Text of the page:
Mizuno’s brief note explains that the newspaper will now refer to comfort women as ‘women who worked in wartime brothels, including those who did so against their will’. And Korean workers will be referred to simply as ‘wartime labourers’, omitting any reference to coercion.

The note angered many Japan Times reporters and staff, forcing Mizuno to hold a meeting to clear the air (at which the tape featuring his controversial remarks was made). After the meeting on, 6 December 2018, Mizuno acknowledged and expressed his regret that the note ‘damaged the relationship of trust that we have developed with our readers, our writers and our staff’.

Mizuno told Reuters that he is not opposed to ‘appropriate’ criticism. But the editorial shift seems to exclude hard-hitting commentary. New columnists act as cheerleaders for Abe, while an acerbic political reporter who asked awkward questions at press conferences was shifted from the Prime Minister’s beat. Blogosphere reactionaries are triumphant, claiming victory now that The Japan Times has capitulated and is endorsing euphemisms about the comfort women system of sexual slavery and forced labour.

The bombshell Mizuno tape has tarnished The Japan Times’ brand. The tape suggests that the newspaper’s editor lacks integrity and journalistic ethics, having traded both for government ad money and access to Abe. The Japanese media has also picked up the story, amplifying the reputational damage. Transactional journalism of this sort overshadows the excellent reporting and features that make The Japan Times so valuable. Whether or not one agrees with the new terminology on comfort women and forced labour, the revelations are devastating public relations for a venerable newspaper now owned by a PR firm.

Although the newspaper’s physical circulation is just 45,000 copies,The Japan Times plays an outsized role in global perceptions of Japan because of the internet. This is precisely why a cabinet minister reportedly asserted at a late-2016 meeting that something had to be done about The Japan Times’ critical coverage, which was undermining the government’s pro-Abe public diplomacy.

After the ownership change, The Japan Times began fawning over Abenomics and the Prime Minister’s right-wing agenda. The evident willingness to kowtow to power, rather than speak to it, highlights the larger problem of self-censorship in Japan and a beholden media reliant on access journalism.

Japan Times staff have been in damage control mode since the Reuters story broke. It appears unlikely that there will be any reversal of the new editorial direction despite internal discord and the embarrassing revelations. Management is likely hoping to brazen out the scandal and continue milking the government for sponsored content and crumbs of access as it rides the lucrative 2020 Olympic wave.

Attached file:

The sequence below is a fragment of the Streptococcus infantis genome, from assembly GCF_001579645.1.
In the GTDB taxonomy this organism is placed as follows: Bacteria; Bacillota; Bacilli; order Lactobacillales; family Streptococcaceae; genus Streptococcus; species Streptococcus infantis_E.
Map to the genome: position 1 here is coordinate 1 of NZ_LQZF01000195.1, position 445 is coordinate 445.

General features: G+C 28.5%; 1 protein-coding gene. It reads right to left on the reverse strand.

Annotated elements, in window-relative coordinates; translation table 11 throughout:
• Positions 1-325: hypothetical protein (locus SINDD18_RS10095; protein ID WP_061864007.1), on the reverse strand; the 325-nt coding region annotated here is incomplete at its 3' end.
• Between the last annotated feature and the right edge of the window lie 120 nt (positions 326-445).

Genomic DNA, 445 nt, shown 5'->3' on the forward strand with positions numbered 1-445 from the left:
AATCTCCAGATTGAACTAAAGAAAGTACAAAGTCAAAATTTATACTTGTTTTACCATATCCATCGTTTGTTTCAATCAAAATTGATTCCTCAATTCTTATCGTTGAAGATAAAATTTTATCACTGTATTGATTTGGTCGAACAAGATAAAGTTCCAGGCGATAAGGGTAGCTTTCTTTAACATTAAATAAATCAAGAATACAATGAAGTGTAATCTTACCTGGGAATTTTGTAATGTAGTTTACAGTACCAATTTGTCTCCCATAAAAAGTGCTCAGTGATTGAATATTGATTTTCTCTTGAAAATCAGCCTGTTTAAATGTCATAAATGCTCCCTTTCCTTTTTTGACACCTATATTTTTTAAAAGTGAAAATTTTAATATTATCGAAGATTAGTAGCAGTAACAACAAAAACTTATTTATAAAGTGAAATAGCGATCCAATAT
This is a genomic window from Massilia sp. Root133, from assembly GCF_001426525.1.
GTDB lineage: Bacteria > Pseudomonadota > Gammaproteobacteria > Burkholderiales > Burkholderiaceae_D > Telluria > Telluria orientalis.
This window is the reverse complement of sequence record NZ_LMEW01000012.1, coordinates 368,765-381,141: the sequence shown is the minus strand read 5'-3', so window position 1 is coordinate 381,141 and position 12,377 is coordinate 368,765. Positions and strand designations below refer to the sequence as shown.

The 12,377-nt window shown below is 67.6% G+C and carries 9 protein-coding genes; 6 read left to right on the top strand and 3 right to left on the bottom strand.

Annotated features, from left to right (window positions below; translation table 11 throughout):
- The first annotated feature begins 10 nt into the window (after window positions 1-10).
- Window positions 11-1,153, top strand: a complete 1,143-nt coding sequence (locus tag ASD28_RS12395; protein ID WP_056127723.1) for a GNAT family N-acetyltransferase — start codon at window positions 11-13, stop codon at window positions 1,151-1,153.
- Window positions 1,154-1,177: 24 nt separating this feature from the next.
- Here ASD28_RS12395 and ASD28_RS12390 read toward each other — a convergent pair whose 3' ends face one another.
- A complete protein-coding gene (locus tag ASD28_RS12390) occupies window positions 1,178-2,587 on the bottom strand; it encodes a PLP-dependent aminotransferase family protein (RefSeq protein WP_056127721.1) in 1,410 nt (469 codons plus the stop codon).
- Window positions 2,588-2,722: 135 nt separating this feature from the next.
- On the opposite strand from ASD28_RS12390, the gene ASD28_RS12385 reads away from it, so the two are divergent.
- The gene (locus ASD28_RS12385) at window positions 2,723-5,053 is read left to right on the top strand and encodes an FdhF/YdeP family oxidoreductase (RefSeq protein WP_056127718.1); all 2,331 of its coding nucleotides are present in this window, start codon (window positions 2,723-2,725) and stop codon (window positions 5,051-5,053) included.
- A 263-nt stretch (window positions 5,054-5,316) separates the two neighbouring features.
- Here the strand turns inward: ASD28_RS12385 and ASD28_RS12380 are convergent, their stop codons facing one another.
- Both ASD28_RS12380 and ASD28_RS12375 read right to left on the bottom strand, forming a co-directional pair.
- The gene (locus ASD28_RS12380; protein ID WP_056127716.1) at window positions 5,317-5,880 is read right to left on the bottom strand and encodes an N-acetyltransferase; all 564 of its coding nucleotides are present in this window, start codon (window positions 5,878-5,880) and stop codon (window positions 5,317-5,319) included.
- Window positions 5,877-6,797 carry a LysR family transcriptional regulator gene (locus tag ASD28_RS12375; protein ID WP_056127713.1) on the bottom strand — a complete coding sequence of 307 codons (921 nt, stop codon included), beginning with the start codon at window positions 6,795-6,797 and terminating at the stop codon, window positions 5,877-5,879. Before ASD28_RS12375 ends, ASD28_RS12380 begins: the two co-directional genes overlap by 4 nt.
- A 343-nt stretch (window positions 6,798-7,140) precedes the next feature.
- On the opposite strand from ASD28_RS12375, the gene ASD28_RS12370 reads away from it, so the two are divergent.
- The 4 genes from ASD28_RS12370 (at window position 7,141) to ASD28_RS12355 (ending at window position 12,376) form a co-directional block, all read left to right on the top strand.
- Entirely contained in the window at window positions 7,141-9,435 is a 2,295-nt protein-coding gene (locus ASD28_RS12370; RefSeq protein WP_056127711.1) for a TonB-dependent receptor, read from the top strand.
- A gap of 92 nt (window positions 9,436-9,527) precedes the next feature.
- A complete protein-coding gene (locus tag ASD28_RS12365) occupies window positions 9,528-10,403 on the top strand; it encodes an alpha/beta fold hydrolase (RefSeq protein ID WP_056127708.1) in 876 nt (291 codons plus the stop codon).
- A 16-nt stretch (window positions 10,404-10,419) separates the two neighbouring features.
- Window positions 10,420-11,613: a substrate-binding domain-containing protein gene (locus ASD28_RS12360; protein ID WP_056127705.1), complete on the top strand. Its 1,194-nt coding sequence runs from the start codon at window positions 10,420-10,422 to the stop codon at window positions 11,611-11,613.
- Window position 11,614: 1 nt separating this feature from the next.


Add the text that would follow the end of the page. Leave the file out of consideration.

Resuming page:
Jeff Kingston is Director of Asian Studies at Temple University Japan, a former columnist of The Japan Times and author of Japan (Polity 2019).



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Partial victory for China’s detainees

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Author: Emile Dirks, University of Toronto

If reports are true, this year China may abolish its system of extrajudicial detention for sex workers and their clients. This is welcome news. China’s sex workers deserve to live and work in safety and eliminating this system would be a major step towards achieving this end. But if this is a victory, it’s a partial one. Though sex worker detention may soon be abolished, similar systems targeting users of drugs and Xinjiang’s Muslims continue to grow.

Ethnic Uighur women leave a centre where political education lessons are held in Kashgar, in Xinjiang Uighur Autonomous Region, China, 6 September 2018 (Photo: Reuters/Thomas Peter).

The end of sex worker detention marks a turning point in the Chinese government’s approach to the sex trade. In the early years of its rule, the Chinese Communist Party viewed sex work, like foot binding and arranged marriage, as a relic of China’s feudal past. Brothels were closed and sex workers forced into new professions. That some may have wished to continue working in the sex trade was an idea the Party never entertained, and by the early 1950s sex work had disappeared in China.

The hiatus was brief. Post-Mao economic and social reforms led to the re-emergence of sex work and renewed state repression of the trade. Police conducted campaigns against sex workers and their clients, parading them in the streets before passing sentence. Some were detained in the country’s first detention centres for sex workers in Shanghai and Wuhan, opened in 1984.

Six years later there were more than 100 of these ‘custody and education’ centres. By 1999, there were 183. And with the State Council’s promulgation of Methods of Custody and Educationin 1993, police gained expanded powers to detain sex workers and their clients for up to two years.

In these centres, detainees quickly learn that ‘custody’ takes precedence over ‘education’. While lectures on sexual health and the law are provided, along with treatment for sexually transmitted infections, the centres are jails in all but name. Detainees work for meagre wages and are forced to cover their living expenses. Abuse by guards is rife. And despite the state’s pledge to eradicate the sex trade, most sex workers return to their profession upon release, where they continue to face harassment and violence at the hands of both clients and the police.